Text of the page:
Kitchen Accomplice: A beach bisque for your cottage opening

 This recipe is designed for a soup to put in a thermos and pour into ceramic mugs.  

It can be consumed while you survey your beaches as you investigate Mother Nature’s winter activity while you were away.

This bisque will keep you warm even while your feet are chilled.  

Wear wool socks and a stocking cap and, together with this velvety soup, you will have what you need to survive — elegantly.  

Holding the mug will keep your hands toasty warm.  

Have a selection of hors d’oeuvre on a tray ready to slip into the oven on your return from your surveillance.   

The perfect Toddy Time!  

And a great inauguration to open your summer place.

I can think of no grander soup to serve than a simple lobster bisque.  

This, to me, is one of the finest achievements of the culinary arts.  

You will have lots of time this summer to serve the bounty of the lakes, and I know you will do that.

This will make a perfect beginning heralding a full summer of good times ahead.

 It is especially nice to have something special to look forward to as you take off the storm windows and window coverings, wash the windows, sweep up the critters that were able to sneak through in your absence, get the water flowing through the pipes again, make the beds, and get the place warmed up.

Did I mention a Toddy?  Yes.  

And I will share a time-honored recipe, too.

The big deal with special soups is the stock.  

The stock is the secret few are willing to share with you.  

And yes, you can use the boxed and canned varieties.  

You will get a good result.  

If you use your house made variety of stock, you will get a superlative result.

Here’s how to do it.  Take the following ingredients and place them in a stock pot:

•    4 T salted butter

•    1 large Spanish onion, peeled and minced

•    3 cloves garlic, minced

•    2 carrots, peeled and sliced

•    2 ribs celery, minced

•    2 large potatoes, peeled and cut into ? inch         chunks

•    8 cups lobster stock (we’ll get to that)

•    2 T tomato paste

•    1 cup dry white wine

•    2 cups heavy cream

•    1 T Worcestershire sauce

•    1 1/4 pounds cooked lobster meat, but into bit     sized pieces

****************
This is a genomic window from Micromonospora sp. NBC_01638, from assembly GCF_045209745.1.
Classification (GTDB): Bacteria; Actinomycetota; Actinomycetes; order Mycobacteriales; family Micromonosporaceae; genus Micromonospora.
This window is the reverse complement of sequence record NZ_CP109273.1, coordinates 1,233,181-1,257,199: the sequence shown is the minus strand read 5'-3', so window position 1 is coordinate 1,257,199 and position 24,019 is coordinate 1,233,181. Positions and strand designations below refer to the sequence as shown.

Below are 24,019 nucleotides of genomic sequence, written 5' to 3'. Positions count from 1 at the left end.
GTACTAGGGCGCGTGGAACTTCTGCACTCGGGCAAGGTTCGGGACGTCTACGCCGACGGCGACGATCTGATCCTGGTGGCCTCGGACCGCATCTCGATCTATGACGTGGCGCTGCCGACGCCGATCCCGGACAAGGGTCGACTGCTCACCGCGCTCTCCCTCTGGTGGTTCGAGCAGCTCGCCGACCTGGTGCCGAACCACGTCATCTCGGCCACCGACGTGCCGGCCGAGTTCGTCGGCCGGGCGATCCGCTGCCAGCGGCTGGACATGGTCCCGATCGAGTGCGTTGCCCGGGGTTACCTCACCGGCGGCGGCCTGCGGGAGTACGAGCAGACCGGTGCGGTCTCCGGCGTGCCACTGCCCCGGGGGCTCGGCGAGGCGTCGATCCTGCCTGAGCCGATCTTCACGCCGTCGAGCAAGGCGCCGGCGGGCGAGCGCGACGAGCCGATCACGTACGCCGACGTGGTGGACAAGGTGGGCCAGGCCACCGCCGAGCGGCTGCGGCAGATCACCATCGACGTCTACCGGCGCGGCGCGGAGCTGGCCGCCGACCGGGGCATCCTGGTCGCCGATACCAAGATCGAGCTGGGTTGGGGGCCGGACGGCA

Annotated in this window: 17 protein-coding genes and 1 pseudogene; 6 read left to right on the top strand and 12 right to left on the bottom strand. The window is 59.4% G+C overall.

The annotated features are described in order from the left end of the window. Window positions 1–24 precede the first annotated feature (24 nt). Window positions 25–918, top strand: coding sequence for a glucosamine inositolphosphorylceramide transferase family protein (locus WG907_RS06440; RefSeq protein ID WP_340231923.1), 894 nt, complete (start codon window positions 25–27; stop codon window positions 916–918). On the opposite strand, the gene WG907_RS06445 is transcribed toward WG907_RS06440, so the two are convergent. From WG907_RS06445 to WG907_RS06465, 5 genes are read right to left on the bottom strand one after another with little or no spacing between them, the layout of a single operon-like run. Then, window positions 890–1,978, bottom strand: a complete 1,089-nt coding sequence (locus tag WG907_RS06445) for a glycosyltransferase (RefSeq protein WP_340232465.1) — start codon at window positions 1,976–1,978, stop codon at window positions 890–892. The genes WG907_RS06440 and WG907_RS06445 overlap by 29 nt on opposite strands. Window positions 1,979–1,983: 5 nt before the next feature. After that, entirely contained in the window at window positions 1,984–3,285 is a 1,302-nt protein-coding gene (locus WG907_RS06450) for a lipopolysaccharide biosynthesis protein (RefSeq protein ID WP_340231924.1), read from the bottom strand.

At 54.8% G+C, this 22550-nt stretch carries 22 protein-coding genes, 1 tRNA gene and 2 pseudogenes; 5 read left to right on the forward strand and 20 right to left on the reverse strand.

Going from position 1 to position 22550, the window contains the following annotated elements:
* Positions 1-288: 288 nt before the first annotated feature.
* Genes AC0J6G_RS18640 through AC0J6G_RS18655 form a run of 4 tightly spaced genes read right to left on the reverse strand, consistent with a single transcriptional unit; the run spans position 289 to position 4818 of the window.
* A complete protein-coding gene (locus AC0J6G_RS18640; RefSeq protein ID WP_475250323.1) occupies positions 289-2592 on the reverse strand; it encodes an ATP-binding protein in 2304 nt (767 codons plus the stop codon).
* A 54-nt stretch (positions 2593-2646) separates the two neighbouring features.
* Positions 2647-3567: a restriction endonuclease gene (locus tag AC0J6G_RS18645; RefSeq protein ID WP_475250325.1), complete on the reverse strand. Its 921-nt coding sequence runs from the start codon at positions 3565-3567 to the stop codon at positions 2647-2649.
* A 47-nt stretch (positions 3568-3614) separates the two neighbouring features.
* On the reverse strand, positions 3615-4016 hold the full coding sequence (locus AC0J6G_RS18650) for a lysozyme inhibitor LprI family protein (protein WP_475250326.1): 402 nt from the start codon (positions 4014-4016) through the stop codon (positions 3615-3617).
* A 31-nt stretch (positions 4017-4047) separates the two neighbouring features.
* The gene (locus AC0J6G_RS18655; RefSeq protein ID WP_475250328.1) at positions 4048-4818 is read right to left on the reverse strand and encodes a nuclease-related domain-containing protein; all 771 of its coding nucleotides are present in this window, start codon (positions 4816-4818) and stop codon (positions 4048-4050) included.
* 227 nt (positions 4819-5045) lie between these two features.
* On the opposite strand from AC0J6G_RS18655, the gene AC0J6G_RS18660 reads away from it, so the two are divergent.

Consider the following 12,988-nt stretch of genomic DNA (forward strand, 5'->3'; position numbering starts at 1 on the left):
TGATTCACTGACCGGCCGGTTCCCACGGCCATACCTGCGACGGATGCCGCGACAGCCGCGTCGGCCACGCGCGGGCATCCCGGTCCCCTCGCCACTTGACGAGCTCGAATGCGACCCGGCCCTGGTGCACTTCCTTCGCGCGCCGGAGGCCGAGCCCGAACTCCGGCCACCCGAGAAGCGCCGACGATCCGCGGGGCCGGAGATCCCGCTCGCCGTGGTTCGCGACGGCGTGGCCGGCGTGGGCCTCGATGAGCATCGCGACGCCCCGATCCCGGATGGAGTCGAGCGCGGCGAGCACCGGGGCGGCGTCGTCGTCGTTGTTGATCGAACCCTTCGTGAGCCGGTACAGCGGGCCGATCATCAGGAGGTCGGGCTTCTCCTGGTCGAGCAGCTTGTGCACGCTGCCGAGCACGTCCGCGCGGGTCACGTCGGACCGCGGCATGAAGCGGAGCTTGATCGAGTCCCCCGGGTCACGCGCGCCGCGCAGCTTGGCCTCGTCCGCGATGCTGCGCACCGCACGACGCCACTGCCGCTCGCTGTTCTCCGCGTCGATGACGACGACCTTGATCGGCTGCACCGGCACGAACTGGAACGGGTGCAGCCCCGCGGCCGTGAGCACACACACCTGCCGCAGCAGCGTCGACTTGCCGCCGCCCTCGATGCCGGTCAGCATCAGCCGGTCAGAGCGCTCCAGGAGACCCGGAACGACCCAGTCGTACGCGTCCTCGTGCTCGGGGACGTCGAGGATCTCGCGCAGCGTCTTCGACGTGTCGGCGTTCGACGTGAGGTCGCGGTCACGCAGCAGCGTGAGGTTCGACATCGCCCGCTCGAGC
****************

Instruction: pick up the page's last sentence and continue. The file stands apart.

•    1/3 cup brandy

•    Kosher salt and freshly ground black pepper to taste

In a stockpot melt the butter over medium-high heat.  Add the onion, garlic, carrots, and celery.  Sauté for 12 minutes.  

Add the potatoes, lobster stock, tomato paste and white wine.  Bring to a boil.

Reduce the heat to medium and simmer until the potatoes are tender and soft, 30 minutes or so.  

Remove from the heat and puree the soup in the pot using an immersion blender.  

Stir in the cream, Worcestershire sauce, Tabasco sauce, lobster meat, and brandy.  Season with salt and pepper.  

Place the pot back on the stove for 3 minutes to heat through.  

When heated thoroughly, pour into individual thermoses and serve.  

This will serve 8 to 10.

Lobster stock

•    3 lobsters, 1 1/2 pounds each

•    1 large Spanish onion, quartered

•    3 ribs of celery, cut into thirds

•    3 carrots, cut into thirds

•    1 1/2 cups dry white wine

•    1 6 oz can of tomato paste

•    8 sprigs of fresh parsley

•    Coarse salt, to taste

•    3 bay leaves

•    8 whole peppercorns

•    Water as needed

Fill a 10 quart pot with water.  Bring to a boil over high heat.  

Drop lobsters into the pot. Boil 8 minutes.  

Remove from the pot and let cool until they can be handled.  

Remove the meat from the shells and refrigerate the meat until ready to use.  

Reserve the shells and bodies.

In a stockpot place the shells, onion, celery, carrots, wine, tomato paste, parsley, salt, bay leaves and peppercorns.  

Add enough water to cover the lobsters by 3 inches.  

Bring to a boil over high heat; reduce heat to medium high.  Simmer 1 ? hours, adding water as necessary.  Strain through a fine mesh strainer.  Discard the solids and refrigerate up to 3 days before using.

Lobster will be great on a salad before you leave the cottage!

For your Toddy, you will need:

•    1 ounce of Evan Williams Kentucky bourbon

•    1 T honey

•    1/4 lemon

•    1 cup hot water

•    1 tea bag

Coat the bottom of a ceramic mug with honey, add the bourbon and the lemon juice.  

Make the tea with the tea bag and hot water.  Pour the steaming tea into the mug and stir.

The hot hors d’oeuvre should be simple.  

I would think buttered crustless bread cut into about 4 long pieces per slice and then topped with  Porcini mushrooms and Harvarti would be just about perfect.  

Bake at 350 until cheese is nicely melted and bread is slightly crusty.  

If you wish, you can put more crunch on the bread by baking it 5 minutes before topping it.  You can also add some red pepper flakes if you like some heat.  

Or a whisper thin layer of Dijon mustard before you add the toppings is also a pleasant addition.

A great introduction to a beautiful summer ahead.


Judge John Kirkendall is a retired Washtenaw County Probate judge. He serves on the Elder Law Advisory Board of the Stetson University College of Law.

He has taught cooking classes for more than 25 years at various cooking schools in the Ann Arbor area and has himself attended classes at Cordon Bleu and La Varenne in Paris, as well as schools in New York, New Orleans and San Francisco. He is past president of the National College of Probate Judges.


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